I miss seeing people. I miss getting on the subway. I miss dinging the Citi Bike bell. Given that one of the #1 things on my mind is the Coronavirus, I went through this tutorial, “Bar Chart Race in Python with Matplotlib” and created my own race using this updated COVID-19 dataset.
In this blog post, I share my bar chart race, talk about my observations, and visualize the rapid growth of cases aboard the Diamond Princess cruise ship. You can follow along my code in Jupyter Notebook here.
Over the last year I’ve enjoyed visiting art museums especially in NYC. It’s great to go with a couple of friends and get blown away by a huge range of creations. One day I’ll stand side by side with a massive steel sculpture and another I’ll squint my eyes at a tiny painting to scan over its intricate details. In NYC, there are many museums to visit, and I found an NYC public dataset that gives the coordinates and address information for each one. I will plot them out with Tableau.
I’ve been riding Citi Bikes for a year now and it’s hands on the handles my favorite way to get around NYC. I think it’s so convenient and fun to zoom around the streets and enjoy the city’s amazing atmosphere. I’m thankful for the plethora of bike docks and safe bike lanes that allow me to have these experiences.
On the contrary, NYC biking can be dangerous because of aggressive driving and an overwhelming amount of cars. In this blog post, I look into an NYC public dataset of collisions involving bikes in Manhattan in January and February 2020. Furthermore…
Thank you… motion sensor hand towel machine. You never work, so I just end up looking like I’m waving hello to a wall robot.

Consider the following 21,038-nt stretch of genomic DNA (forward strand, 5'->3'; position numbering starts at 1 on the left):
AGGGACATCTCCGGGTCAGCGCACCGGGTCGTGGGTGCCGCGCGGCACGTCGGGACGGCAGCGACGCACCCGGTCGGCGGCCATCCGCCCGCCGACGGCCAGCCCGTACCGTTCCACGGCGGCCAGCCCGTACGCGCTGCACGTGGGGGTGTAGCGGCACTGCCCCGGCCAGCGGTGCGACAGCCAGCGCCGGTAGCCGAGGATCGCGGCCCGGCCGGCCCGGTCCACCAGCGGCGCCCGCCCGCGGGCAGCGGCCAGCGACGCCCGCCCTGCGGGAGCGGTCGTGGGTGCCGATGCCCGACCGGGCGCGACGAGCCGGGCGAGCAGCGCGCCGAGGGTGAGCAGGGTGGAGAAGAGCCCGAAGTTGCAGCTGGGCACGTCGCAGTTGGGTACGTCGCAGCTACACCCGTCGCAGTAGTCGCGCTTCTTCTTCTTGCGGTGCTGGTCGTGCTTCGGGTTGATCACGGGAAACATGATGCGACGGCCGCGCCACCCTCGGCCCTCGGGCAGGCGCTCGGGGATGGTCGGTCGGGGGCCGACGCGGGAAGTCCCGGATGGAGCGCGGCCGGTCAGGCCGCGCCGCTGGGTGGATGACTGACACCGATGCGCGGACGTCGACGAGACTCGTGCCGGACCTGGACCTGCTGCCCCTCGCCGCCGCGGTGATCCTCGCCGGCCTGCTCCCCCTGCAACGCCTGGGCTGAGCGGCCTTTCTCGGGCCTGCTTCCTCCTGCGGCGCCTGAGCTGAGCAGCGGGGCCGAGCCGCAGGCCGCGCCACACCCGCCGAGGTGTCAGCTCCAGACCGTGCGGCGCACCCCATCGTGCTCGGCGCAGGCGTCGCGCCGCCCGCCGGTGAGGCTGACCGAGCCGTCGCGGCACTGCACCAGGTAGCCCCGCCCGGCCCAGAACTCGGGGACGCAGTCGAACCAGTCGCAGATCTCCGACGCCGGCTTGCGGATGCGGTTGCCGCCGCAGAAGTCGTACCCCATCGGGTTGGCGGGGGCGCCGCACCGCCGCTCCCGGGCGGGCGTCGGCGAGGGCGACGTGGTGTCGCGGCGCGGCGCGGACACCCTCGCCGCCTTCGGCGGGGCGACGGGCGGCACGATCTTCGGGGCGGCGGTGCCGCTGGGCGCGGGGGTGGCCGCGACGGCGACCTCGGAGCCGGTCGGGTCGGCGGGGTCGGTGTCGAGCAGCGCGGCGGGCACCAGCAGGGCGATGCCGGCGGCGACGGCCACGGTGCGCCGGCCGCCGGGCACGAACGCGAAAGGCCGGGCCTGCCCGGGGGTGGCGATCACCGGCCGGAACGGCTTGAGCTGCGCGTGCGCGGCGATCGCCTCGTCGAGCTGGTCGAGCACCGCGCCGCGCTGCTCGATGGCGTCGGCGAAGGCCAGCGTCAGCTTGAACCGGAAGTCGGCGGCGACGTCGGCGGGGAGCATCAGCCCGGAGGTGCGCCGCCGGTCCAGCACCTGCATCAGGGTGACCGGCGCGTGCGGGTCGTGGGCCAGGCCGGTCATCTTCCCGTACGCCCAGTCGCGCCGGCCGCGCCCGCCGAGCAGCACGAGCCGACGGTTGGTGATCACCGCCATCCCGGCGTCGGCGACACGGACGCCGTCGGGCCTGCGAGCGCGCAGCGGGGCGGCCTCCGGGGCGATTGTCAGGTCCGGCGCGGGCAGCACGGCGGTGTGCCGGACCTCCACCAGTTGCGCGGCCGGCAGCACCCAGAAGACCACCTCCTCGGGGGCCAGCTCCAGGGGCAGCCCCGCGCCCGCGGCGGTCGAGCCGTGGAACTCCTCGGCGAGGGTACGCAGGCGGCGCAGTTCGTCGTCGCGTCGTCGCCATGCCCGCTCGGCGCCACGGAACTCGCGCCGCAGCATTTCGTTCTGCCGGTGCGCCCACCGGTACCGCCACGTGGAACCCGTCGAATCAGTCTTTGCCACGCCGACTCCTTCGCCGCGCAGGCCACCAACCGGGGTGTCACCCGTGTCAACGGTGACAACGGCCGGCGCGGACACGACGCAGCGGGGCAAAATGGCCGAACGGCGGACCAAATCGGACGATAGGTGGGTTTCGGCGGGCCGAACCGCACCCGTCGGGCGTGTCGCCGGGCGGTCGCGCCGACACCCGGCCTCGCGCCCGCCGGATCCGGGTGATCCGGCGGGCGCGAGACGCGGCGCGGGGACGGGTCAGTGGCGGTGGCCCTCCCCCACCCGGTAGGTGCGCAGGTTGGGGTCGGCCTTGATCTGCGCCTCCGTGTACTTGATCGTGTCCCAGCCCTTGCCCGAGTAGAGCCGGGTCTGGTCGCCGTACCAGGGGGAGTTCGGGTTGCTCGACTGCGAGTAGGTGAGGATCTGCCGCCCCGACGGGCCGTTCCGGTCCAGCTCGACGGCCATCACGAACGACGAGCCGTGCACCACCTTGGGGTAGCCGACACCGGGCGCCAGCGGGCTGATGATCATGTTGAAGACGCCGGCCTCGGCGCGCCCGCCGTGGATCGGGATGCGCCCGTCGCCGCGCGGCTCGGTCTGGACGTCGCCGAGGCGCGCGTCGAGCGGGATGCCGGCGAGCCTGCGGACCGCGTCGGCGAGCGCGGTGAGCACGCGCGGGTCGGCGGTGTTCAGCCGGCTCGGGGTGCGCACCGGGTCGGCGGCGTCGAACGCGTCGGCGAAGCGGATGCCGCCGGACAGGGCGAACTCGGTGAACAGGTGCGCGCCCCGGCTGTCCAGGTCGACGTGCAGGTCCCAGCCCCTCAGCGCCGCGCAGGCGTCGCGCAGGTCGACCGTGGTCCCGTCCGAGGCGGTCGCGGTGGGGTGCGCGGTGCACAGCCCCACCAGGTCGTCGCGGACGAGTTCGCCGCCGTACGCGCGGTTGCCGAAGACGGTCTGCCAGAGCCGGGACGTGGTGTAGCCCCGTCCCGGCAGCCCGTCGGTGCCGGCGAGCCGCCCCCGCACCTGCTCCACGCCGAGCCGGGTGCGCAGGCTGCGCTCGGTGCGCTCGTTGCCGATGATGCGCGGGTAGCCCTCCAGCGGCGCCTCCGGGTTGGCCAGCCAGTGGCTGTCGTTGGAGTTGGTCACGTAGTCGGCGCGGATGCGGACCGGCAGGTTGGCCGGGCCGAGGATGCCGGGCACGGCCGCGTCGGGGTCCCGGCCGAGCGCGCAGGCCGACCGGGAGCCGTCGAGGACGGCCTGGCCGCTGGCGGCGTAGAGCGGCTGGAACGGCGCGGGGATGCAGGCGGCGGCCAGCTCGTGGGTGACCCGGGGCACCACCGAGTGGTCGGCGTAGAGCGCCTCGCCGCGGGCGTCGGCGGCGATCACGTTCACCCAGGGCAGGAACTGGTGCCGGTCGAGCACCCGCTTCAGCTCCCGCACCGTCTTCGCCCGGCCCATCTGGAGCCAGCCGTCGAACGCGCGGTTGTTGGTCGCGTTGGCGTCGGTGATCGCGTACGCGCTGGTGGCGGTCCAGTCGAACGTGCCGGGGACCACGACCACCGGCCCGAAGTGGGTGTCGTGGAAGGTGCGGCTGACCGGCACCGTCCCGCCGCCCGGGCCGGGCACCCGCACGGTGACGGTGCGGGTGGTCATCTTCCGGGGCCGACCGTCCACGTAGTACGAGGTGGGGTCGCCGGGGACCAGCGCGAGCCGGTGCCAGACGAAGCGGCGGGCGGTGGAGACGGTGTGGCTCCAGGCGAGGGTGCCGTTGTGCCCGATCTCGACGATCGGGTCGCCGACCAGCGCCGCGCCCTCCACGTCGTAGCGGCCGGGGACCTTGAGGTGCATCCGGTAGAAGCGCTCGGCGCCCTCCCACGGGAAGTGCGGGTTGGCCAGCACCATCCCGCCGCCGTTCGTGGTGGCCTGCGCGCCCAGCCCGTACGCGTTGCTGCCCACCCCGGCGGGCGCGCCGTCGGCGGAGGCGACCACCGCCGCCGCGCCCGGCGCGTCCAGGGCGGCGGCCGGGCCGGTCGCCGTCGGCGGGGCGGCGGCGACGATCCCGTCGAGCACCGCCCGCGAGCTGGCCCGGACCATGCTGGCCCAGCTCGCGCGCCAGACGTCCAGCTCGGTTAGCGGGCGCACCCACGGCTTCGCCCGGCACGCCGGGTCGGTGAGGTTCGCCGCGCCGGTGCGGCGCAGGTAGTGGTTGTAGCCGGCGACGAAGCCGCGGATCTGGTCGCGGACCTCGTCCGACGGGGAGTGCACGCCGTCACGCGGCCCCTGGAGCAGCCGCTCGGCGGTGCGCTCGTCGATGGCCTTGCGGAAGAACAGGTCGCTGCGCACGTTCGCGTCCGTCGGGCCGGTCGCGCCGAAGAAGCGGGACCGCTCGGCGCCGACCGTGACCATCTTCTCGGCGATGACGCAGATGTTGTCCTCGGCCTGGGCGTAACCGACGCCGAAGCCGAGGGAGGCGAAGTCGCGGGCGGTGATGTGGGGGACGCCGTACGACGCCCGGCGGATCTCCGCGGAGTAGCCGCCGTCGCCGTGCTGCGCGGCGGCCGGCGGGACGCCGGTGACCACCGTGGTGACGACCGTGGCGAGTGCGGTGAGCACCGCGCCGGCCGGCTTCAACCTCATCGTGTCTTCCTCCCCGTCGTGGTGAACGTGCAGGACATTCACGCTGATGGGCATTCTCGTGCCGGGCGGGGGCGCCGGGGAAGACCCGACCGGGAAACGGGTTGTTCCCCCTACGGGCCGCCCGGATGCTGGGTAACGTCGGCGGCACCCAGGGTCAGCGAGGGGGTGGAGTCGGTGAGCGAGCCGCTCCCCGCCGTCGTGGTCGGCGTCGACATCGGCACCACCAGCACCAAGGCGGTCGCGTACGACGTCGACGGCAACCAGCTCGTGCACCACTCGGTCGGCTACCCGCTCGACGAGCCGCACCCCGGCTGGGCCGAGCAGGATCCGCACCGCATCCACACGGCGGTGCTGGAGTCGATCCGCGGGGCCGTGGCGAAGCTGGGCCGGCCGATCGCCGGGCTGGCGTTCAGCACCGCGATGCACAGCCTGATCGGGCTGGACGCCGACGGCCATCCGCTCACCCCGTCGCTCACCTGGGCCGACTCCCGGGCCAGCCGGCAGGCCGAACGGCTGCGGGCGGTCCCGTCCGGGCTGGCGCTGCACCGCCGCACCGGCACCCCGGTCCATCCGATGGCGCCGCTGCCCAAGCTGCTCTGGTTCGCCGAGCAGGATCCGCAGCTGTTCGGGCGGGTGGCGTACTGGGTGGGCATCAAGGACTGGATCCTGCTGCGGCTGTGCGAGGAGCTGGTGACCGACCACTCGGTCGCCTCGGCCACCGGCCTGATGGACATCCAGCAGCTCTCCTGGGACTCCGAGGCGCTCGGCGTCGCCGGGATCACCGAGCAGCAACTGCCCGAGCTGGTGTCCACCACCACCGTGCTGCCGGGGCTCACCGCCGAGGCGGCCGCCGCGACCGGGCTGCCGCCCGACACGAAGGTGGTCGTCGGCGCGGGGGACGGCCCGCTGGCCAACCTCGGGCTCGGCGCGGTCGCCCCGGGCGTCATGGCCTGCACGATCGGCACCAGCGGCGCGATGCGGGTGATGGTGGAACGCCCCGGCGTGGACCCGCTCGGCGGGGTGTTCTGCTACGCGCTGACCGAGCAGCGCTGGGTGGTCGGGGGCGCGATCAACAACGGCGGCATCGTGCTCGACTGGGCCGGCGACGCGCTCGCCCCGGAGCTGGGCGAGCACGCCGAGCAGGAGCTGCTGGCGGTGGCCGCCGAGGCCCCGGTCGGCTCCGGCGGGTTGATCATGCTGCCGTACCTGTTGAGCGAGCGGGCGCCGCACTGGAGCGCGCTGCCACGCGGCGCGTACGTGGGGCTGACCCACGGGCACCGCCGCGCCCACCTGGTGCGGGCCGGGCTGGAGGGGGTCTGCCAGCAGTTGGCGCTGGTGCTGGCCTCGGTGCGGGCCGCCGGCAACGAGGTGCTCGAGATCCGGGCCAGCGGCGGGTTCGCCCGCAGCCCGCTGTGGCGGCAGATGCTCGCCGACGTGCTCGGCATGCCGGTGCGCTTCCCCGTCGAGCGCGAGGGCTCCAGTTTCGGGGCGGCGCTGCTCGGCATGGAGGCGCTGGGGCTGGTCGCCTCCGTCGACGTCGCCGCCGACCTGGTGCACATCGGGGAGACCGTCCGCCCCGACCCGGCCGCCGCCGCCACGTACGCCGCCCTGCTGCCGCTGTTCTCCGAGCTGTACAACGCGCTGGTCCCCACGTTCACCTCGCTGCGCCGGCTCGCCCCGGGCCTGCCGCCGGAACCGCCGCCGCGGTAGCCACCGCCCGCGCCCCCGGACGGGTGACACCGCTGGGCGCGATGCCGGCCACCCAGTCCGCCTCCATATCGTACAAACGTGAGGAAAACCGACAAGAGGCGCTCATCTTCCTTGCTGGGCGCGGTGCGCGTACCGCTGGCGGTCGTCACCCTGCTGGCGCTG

-Jimmy Fallon via BrainyQuote
I’ve been interested in the automation of our tasks. One of my most memorable inspirations was the scene in the “Green Hornet” where Jay Chou, playing tech-savvy Kato, makes an amazing cup of latte that you can practically taste and smell through the screen, using a beautiful, complicated-looking coffee machine (that he built!) by pushing a few buttons and pulling a few levers!
I also remember when I came out of college…
Recommendation Systems and How to Create a Simple one with Python
I used to sell luxury watches in a retail environment. My job was to use my knowledge of customers and convince them to splurge. In retrospect, I was constantly filtering and sorting customer information then drawing conclusions on how to construct my next sales approach. Today, many companies use algorithms to do the same thing with recommendation systems. It’s fascinating that companies are able to ell you what you want before you knew it and without ever seeing your face. …
“Code is the new concrete for 21st century cities and we need a digital infrastructure to share data and create safer and more sustainable streets.”
-Janette Sadik-Khan, former commissioner of the New York City Department of Transportation and an advisor on transportation and urban issues.
Ever since the advent of rideshare services, I’ve felt that it’s improved my life. I don’t have to feel awkward getting wave-rejected as an occupied taxi whizzes past me and I can avoid shady taxi drivers from taking me on the longest route possible. Ridesharing services have done me a great service and I think…
“You can blow on the dice all you want, but whether they come up ‘seven’ is still a function of random luck”
Random, Rndmao, Nardom. Arbitrary spellings of the same word. First I’m going to talk a little bit about the random module in python and then some ways we can use it with few lines of code.